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RTK in NYC. Community Right-to-Know In New York City. Who I am: George McCauley Industrial Hygienist/Inspector New York City Department of Environmental Protection (DEP). Joined today by my colleague and friend: Denise Clarke Industrial Hygienist NYC Department of

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rtk in nyc

RTK in NYC

Community Right-to-Know

In

New York City

slide2
Who I am:

George McCauley

Industrial Hygienist/Inspector

New York City Department

of

Environmental Protection

(DEP)

slide3
Joined today by my colleague and friend:

Denise Clarke

Industrial Hygienist

NYC Department

of

Environmental Protection

(DEP)

slide4
Where we work in DEP:

Emergency Response and Technical Assessment

Bureau of Police and Security

(The Hazmat Group)

slide5
Our headquarters in Queens:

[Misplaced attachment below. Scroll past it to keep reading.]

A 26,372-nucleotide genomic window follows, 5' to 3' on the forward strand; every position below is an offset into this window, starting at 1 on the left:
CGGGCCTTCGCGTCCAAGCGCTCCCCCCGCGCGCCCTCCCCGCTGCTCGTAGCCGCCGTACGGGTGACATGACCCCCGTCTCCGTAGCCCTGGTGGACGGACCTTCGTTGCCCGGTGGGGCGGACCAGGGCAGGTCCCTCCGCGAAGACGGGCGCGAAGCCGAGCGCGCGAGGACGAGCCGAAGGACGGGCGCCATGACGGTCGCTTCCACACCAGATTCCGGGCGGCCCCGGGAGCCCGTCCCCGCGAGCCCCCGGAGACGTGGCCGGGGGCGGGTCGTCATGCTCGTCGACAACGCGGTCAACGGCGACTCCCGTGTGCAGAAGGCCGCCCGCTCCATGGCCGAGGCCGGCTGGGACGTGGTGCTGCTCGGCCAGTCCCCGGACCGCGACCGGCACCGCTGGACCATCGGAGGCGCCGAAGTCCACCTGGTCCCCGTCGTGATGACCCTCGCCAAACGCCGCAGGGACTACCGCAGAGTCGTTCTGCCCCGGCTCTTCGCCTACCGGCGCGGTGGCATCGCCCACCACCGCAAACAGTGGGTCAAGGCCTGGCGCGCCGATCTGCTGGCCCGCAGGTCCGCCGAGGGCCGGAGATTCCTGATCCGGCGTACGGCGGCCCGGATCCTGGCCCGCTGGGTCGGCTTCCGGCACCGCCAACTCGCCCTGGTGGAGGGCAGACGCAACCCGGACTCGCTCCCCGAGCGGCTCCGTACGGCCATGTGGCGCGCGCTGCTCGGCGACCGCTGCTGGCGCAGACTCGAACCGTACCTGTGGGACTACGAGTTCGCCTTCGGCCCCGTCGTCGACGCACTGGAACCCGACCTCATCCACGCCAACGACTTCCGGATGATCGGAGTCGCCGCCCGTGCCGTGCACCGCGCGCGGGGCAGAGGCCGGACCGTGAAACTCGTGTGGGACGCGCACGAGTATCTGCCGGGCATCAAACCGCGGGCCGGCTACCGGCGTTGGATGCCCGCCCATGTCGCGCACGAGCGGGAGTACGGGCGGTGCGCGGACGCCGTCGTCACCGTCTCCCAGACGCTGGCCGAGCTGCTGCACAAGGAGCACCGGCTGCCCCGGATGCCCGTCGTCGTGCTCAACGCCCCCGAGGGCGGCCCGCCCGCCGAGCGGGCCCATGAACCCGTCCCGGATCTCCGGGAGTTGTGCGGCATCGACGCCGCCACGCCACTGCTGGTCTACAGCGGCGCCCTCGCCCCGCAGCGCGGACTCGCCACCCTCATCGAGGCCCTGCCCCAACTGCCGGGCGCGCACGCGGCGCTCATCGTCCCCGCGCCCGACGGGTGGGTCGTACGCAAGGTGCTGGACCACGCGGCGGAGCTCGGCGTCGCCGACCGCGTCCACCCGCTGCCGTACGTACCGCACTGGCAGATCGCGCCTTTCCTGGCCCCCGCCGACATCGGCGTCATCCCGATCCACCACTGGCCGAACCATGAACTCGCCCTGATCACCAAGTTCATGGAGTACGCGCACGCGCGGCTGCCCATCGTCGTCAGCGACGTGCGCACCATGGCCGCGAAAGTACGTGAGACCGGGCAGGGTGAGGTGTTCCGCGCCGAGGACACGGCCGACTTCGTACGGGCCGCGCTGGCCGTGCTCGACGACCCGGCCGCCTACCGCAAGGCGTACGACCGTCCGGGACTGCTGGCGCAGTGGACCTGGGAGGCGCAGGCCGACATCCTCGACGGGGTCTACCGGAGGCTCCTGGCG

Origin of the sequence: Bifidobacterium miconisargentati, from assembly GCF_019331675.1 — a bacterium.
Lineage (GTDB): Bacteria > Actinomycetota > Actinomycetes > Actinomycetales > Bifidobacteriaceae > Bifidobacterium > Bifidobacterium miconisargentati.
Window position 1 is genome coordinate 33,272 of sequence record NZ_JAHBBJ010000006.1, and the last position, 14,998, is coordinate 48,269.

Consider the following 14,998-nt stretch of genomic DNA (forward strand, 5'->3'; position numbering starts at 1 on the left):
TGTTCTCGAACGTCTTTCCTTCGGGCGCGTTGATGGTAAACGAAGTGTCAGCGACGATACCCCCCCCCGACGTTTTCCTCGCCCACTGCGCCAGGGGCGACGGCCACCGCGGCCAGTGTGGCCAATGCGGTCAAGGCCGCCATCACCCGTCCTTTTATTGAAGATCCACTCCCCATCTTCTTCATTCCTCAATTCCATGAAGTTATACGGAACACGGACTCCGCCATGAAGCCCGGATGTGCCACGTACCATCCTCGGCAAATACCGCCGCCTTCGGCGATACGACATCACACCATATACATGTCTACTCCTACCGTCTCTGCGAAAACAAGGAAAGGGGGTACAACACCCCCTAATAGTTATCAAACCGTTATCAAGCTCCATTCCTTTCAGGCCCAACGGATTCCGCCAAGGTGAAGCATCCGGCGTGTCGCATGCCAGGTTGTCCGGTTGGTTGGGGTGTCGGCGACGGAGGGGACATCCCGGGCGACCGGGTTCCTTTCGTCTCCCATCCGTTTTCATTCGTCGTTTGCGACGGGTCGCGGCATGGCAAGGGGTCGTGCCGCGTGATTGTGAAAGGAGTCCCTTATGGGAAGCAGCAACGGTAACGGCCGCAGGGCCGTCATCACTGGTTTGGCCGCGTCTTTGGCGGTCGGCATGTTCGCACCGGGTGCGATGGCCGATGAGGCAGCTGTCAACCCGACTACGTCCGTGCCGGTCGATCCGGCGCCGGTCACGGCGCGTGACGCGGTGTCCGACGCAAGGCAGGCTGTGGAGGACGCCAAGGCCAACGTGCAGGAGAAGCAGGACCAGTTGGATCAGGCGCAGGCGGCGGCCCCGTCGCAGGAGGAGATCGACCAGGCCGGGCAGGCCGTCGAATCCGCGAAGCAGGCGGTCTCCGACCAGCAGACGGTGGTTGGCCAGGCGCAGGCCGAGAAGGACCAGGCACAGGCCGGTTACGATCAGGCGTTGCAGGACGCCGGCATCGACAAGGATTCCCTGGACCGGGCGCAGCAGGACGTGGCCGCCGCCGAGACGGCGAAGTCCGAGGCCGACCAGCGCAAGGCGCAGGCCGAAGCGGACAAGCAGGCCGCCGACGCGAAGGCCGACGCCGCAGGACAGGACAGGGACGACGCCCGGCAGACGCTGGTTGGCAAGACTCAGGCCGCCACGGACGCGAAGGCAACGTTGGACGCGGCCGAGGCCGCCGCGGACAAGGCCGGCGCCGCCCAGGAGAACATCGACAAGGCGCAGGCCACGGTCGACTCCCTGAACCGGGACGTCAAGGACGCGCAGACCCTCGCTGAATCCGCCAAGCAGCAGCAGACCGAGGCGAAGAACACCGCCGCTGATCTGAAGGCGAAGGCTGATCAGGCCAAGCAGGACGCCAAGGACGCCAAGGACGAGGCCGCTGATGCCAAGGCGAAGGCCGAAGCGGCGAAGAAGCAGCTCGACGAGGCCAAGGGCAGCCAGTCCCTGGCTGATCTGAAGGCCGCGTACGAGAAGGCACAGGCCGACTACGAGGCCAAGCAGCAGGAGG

96-05 Horace Harding Expressway

Corona, NY 11373

(Lefrak City – The ‘Low Rise’ Building)

slide6
The hazmat group is nearly all comprised of chemists and chemical engineers.

We take our responsibility to protect the public very seriously.

slide7
The group is responsible for:

Community Right-to-Know

Emergency Response

Airborne Bio-Organism Surveillance

Event Deployment

slide8
Clients in the DEP RTK Database:

Approximately 17,000

We try to get to everyone once a year.

slide9
Origins of RTK Legislation:

The Bhopal Disaster

December 3, 1984

Bhopal, India

(Central Indian state of Madhya Pradesh)

Union Carbide

Forty Metric Tons in About an Hour

slide10
Methyl Isocyanate

Synthetic intermediate in carbaryl process

At least 8,000 dead

Probably half a million affected

Litigation ongoing to this day

People / Plants / Animals

slide11
Eight months later:

Union Carbide, Kanahwa Valley, WV

August 11, 1985

A second release:

Approximately two metric tons

slide12
SARA

Superfund Amendments and Reauthorization Act

Signed by President Ronald Reagan

October 17, 1986

A few weeks later:

EPCRA

slide13
Emergency Planning and Community

Right-to-Know Act